“Odd Apocalypse” by Dean Koontz – Verdict: Regrettable. As in, I regret reading it. Remember how I mentioned that I was an Odd Thomas fan? Well, that is all in the past now. Koontz has ruined that character for me. On page one, a ghost rider on a giant, black, ghost stallion confronts Odd. Eight pages in, Odd is being chased by a weird flock of bat-like flying monsters. And then it gets weird. I should have put the book down and walked away, but I wanted it to be good. I wanted Koontz to redeem himself. I wanted to be entertained. What I got instead was a headache. The book, in a nutshell, is about a psychotic, murderous pervert who enlists the help of Nikola Tesla (Yes, THE Nikola Tesla) to create a time traveling machine that also reverses the effects of aging and does a bunch of other weird stuff I cannot explain. Alfred Hitchcock, as a ghost, also makes an appearance for no explicable reason. The end result -- Koontz has now been blacklisted. That’s right. I have an author blacklist and he is now on it.

Now it is your turn. What have you been reading this week? Let me know in the comments.

You might also be interested in reading:

Nikki August 22, 2012 at 06:22 PM
I've gone classic mystery this summer and am currently working my way through Agatha Christie's Poirot novels. While they are very easy to read, it reminds me of what classic murder mysteries used to be. They really do stand the test of time. There are several that I am actually reading for the first time and I'm always pleasantly surprised when I don't figure out the ending. Christie set the bar high for modern day murder mystery authors. I have yet to be as surprised/shocked at an ending by a contemporary author as I am by Christie.
Kristi Reed (Editor) August 22, 2012 at 06:32 PM
That's true - those books really do stand the test of time. It has been ages since I read one, but you have made me want to check one out next time I am at the library.
Mitch August 22, 2012 at 07:56 PM
I blacklisted Mr. Koontz a few years ago. I used to love his books 15-20 years ago when I was in High School/College. He really hasn't done anything good for over 10 years now. I do remember liking the first Odd Thomas and maybe the second but I haven’t read any after that, and going by your review of this latest one it sounds awful. My favorites used to be Lightning and I think Strangers.
Kristi Reed (Editor) August 22, 2012 at 08:28 PM
Mitch - You are so right. I feel the same way about Grisham and Clancy. They were good early on, but not now. My favorite Koontz books are Lightning and the first Odd Thomas. And yes, this one was awful. Odd barely seemed like the same character. It was quite a disappointment.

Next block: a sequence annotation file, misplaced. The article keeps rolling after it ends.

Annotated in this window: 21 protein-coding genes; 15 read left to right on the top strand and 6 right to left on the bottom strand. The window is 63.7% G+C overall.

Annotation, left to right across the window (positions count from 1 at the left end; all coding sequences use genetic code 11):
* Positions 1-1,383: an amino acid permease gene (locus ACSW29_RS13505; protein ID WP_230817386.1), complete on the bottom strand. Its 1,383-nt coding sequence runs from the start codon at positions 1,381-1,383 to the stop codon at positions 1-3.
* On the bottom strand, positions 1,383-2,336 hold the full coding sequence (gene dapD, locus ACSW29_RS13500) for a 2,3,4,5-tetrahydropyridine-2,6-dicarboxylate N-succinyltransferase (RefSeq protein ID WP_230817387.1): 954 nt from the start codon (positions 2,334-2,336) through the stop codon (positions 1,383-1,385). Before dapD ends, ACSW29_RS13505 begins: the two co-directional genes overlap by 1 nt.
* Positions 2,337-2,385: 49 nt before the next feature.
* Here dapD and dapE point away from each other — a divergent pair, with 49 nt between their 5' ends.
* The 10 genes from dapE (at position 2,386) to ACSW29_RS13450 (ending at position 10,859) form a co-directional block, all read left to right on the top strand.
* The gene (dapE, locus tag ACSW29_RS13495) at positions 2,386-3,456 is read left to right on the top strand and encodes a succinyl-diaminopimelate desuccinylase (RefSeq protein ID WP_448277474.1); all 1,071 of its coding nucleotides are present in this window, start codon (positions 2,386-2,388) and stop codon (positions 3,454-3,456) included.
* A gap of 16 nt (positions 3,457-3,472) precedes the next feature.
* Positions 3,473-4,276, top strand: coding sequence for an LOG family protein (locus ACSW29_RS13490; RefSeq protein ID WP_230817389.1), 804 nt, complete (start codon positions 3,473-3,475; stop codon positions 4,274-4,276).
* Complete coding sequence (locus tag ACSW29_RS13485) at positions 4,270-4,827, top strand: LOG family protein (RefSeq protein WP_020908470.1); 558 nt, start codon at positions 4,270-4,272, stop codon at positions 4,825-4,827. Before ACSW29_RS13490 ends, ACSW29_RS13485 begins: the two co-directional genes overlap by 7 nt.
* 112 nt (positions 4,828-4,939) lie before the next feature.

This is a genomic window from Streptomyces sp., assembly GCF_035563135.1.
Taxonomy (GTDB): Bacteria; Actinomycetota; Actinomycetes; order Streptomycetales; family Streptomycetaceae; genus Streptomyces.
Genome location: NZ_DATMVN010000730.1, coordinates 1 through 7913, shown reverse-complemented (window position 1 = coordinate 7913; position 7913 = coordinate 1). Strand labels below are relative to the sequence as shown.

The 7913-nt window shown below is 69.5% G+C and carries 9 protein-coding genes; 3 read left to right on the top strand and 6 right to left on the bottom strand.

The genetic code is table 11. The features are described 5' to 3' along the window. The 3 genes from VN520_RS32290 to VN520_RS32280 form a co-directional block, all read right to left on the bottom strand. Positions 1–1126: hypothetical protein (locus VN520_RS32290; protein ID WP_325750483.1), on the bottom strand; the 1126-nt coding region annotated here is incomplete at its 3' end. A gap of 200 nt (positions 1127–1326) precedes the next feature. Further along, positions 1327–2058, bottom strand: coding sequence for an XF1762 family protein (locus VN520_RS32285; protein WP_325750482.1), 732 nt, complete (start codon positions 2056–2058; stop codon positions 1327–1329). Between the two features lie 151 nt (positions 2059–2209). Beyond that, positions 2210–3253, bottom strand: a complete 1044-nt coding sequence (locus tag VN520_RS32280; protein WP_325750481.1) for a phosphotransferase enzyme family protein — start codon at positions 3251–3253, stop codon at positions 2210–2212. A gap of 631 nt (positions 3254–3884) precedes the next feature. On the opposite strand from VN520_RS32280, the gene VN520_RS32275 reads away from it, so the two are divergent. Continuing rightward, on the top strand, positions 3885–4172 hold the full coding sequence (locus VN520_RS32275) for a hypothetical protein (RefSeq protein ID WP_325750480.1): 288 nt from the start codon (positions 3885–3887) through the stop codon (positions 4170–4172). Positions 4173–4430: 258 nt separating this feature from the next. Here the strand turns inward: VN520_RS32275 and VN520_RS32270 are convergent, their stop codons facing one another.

Mitch August 22, 2012 at 08:44 PM
Yes, Grisham is a great example of this degrading as well. Great book after great book and then...off a cliff they go. I thought maybe it was just me changing interests over time, but I think some of these great authors tend to get tired of what they do so they try something slightly different and new and it's bad and then they can't get back to being good again. Kind of like so many music bands who have a great first album or two and then they are terrible.
Rosemary Cantrell August 23, 2012 at 02:50 PM
This week I finished reading The Innocent by David Baldacci. I really like it. It is a story of an assassin who works for US government. He is sent on an assignment that doesn't feel right (killing a local woman who is a government employee) and backs out at the last minute. A sniper kills her anyway and the race is on - who ordered the hit, why is he being chased, who is responsible for turning several US government people, how do his past assignments play in here? And of course, the big one is why has he suddenly attached himself to a very street smart young teenage girl whose parents have also been murdered. I found it really good, if you like thrillers like this. There were lots of threads that all came together in the end, but not in a totally predictable way (well, some of it I predicted, but there were still a couple of surprises.).
Kristi Reed (Editor) August 23, 2012 at 03:04 PM
That sounds interesting Rosemary! Nice mini-review! I've read a few Baldacci novels and enjoyed them. I'll have to give that one a try.